- The task force suggests that current and new events hosted by general ministries can be offered at the assembly. (i.e. DOM/Global Ministries Missionworks conference, Children’s Welcome Conference, Across the Generations Faith Formation Gathering, ). By offering these events as a part of the General Assembly there could be a cost saving for attendees.
- ICYF – each assembly, youth from around the life of the church are invited to attend this event under the big tent. The focus will be equipping youth to be leaders of the church. A component can include a college fair as well as learning opportunities for youth to equip them to be Christian leaders every day. The region where the assembly is held will lead the youth programming and provide support.
- Associations/affinity groups (1 ½ day retreats). This can include men’s groups, ICWF, ADM, Bethany Fellows, etc.
The task force believes that we should anticipate and expect gifts of leadership to come from everywhere and anywhere throughout the church. Because of this, we recommend that assembly be open to all applications to lead retreats, experiences, and/or educational experiences that may arise.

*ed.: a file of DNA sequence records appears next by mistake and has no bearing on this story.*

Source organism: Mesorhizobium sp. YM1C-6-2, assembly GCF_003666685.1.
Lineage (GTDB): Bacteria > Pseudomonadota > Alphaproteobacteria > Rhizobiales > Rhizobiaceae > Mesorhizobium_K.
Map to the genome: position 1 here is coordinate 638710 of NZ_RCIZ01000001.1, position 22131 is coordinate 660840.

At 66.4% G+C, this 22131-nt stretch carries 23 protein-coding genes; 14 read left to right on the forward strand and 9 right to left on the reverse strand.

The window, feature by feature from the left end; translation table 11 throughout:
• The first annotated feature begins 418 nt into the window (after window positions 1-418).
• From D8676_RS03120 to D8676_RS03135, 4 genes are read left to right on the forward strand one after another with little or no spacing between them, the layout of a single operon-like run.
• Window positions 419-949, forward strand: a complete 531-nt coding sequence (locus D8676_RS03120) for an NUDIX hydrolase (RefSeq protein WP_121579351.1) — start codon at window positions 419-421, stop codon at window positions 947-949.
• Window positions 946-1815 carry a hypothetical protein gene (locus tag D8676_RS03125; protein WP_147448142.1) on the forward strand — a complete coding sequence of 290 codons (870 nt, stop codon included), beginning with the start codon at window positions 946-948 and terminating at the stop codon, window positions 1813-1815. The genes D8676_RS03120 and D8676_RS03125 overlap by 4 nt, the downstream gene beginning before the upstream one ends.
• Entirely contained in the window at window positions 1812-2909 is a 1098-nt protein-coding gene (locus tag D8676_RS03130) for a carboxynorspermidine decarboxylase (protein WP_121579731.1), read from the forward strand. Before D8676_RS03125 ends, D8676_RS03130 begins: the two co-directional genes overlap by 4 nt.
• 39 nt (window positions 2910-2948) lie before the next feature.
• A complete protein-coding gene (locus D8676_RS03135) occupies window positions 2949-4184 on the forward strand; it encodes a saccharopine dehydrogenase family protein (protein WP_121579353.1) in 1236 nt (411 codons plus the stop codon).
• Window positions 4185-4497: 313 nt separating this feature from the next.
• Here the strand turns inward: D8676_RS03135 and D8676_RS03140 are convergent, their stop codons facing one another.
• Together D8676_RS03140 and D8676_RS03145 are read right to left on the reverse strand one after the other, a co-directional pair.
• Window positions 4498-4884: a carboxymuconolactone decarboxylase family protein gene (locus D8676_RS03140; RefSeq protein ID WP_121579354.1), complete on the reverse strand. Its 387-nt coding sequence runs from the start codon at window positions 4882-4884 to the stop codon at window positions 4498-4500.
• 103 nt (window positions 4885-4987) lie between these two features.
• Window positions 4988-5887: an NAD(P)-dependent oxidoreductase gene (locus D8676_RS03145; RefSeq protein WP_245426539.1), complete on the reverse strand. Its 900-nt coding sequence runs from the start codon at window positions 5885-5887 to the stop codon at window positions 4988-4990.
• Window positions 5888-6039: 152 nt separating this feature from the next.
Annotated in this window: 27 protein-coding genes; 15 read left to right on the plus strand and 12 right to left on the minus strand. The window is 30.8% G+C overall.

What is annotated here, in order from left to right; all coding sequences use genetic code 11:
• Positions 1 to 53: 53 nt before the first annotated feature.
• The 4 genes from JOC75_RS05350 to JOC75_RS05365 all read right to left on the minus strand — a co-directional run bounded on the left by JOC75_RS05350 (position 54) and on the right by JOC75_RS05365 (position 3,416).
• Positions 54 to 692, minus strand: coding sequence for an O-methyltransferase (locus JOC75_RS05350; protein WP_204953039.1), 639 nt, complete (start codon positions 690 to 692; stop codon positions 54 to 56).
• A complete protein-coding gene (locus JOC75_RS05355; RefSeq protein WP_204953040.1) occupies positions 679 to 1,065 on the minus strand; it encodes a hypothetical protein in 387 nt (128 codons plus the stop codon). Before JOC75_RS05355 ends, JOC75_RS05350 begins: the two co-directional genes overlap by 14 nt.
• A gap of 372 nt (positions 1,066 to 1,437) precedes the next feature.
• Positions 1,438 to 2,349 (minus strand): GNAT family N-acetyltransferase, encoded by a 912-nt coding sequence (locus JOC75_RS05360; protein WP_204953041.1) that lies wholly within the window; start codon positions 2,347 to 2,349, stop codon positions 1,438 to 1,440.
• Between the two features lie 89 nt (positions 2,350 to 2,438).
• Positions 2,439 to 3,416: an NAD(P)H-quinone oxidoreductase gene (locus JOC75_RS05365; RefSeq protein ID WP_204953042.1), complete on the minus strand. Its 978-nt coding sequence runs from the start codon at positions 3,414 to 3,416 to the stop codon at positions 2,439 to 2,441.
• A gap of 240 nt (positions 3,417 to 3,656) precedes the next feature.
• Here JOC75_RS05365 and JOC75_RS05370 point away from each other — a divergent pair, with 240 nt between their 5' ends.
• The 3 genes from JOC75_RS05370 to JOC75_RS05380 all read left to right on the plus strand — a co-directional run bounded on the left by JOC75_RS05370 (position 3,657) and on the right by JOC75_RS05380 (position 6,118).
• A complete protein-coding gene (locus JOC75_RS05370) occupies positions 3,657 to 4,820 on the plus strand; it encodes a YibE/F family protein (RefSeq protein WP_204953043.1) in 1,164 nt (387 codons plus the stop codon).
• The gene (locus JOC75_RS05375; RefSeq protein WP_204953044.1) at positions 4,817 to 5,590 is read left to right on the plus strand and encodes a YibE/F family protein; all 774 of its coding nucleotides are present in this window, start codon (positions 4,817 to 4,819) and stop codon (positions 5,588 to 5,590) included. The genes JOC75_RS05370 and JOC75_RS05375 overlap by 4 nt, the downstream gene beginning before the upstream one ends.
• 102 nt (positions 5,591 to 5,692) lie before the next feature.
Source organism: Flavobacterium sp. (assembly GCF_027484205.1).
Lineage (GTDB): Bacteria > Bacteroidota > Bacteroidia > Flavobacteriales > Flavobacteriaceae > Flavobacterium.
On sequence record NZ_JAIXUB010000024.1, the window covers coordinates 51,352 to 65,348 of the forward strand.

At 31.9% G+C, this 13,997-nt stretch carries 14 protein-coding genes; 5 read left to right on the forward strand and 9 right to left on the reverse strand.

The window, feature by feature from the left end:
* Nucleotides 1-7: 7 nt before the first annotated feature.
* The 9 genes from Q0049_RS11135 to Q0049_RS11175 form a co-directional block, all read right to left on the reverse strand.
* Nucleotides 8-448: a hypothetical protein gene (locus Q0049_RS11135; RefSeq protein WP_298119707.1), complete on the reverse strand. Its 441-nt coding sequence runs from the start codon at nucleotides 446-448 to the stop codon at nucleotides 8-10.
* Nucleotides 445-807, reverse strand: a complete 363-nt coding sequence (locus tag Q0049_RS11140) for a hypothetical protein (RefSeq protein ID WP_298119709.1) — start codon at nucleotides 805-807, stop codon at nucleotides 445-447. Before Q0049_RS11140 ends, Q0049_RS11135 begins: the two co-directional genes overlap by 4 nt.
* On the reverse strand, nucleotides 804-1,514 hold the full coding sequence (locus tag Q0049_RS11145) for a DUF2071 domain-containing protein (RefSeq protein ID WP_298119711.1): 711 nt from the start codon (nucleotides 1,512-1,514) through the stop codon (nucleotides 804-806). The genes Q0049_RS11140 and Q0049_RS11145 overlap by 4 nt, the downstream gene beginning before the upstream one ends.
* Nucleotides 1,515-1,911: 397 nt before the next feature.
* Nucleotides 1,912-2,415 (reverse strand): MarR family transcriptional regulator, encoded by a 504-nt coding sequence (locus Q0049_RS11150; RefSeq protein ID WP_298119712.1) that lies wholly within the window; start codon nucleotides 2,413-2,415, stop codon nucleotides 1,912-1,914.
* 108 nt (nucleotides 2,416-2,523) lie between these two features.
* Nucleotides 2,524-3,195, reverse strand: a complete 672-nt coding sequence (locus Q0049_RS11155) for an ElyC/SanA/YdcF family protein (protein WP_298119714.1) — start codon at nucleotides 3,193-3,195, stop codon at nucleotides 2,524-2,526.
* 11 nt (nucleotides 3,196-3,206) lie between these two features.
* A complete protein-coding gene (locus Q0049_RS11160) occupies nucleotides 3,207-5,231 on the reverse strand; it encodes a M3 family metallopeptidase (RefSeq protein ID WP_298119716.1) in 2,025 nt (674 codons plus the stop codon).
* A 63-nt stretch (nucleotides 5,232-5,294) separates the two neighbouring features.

Members of congregations need to be encouraged to share their experiences and ministry ideas at both the Regional and General Assembly events. Until congregations feel they are deeply valued and needed by the general church, there is not a driving incentive for congregations to attend. By simply creating a multi-directional flow of sharing we believe that the General Assembly will grow both in numbers and increase the strength and health of the whole church.
Impacting the cost of the event
- Instruct the Office of General Minister and President’s staff to pursue corporate sponsors to help reduce the cost to attendees. The staff will work with a team of 1-3 General Ministry Presidents, or others as necessary, to ensure that the sponsoring organizations/companies are not in direct conflict with the theology, mission or vision of the Christian Church (Disciples of Christ).